The Court also discussed how asset disclosure orders and world-wide freezing orders should be served on defendants. This is because the Second and Third Defendant argued that they were not personally served with the ADO. Relying on BMBF 4 PLC v Rizwan Hussain to interpret s. 81.4(2) of the Civil Procedural Rules, the Court understood that its power to dispense personal service could be exercised retrospectively.
In other words, even if the Court did not expressly authorise the service of process by e-mail at the time of the issuance of the ADO, the Court may dispense personal service later on in the proceedings, even after the service deadline has passed, with retrospect effects, as long as there are “good reasons” for doing so. Applying MBR Acres Ltd v Maher, the Court reached the conclusion that there were good reasons to dispense with personal service, as it was plain that the ADO did come to the Second and Third Defendant’s attention such that they were aware of its existence and its terms.
The decision in ADM v GHI & others shows that, under English law, the courts have the power to impose not only fines, but also custodial sentences on defendants in breach of asset disclosure orders and world-wide freezing orders. These are powerful tools at the Claimant’s disposal to enforce arbitral awards (and judgements).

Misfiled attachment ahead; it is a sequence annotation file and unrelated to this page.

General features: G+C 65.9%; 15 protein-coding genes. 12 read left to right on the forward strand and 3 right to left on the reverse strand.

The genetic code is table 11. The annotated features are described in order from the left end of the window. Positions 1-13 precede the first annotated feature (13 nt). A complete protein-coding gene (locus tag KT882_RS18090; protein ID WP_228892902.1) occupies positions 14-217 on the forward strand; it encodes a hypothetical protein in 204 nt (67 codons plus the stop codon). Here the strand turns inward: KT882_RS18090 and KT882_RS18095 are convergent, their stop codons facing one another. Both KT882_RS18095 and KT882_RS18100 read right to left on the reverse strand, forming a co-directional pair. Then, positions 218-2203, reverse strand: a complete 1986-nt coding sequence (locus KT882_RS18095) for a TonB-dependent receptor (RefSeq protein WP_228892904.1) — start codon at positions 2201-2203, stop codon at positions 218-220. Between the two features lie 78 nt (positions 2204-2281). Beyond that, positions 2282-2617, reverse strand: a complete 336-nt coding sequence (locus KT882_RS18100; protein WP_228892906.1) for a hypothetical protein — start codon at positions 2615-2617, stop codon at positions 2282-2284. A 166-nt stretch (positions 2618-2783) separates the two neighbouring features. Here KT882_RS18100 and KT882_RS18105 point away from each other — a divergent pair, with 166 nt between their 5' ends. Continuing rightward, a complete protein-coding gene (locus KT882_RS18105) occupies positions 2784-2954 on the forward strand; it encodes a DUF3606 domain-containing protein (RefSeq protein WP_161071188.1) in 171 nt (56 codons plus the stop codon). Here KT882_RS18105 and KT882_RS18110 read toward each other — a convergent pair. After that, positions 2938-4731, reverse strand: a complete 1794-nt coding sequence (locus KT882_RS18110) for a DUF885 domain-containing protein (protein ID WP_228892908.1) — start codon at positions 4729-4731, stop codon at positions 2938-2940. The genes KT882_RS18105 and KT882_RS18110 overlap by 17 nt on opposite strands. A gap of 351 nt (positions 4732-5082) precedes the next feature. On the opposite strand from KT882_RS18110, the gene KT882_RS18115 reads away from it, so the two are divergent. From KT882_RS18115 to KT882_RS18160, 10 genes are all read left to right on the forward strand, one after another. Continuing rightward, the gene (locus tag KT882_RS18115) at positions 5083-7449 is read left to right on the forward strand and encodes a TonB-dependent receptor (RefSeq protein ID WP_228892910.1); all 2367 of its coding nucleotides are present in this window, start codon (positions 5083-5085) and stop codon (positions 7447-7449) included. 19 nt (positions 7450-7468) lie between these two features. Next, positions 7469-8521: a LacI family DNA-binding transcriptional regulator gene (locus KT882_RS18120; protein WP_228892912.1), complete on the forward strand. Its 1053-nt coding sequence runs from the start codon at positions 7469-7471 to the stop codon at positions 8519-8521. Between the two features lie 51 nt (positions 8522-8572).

As above, all those in receipt of a favourable arbitral award will hope that the losing party will comply with the award without issue. However, where the English court has supervisory jurisdiction, those who find themselves in the unfortunate scenario where enforcement proceedings are necessary can take some comfort from the fact that the Court will act robustly towards those who seek to frustrate such enforcement proceedings. The judgments in ADM v GHI and others reinforce the pro-creditor characteristics of English law and English courts, which also benefits arbitration.
This case also demonstrates that those attempting to resist such orders need to be mindful of the intended purpose of those orders and not seek to frustrate that purpose through overly technical or restrictive interpretations. Moreover, the Court will be prepared to allow the service of process by e-mail, even retrospectively, which is particularly important for cases in which the defendants are located overseas.
The decision may work as a further incentive to prevailing parties to come to England to enforce their arbitral awards and also as a deterrent effect on losing party trying to escape from its liabilities.
The authors are, respectively, Of Counsel and associate of the International Arbitration Practice Group at Quinn Emanuel Urquhart & Sullivan UK LLP. The authors’ views do not necessarily represent those of their law firm.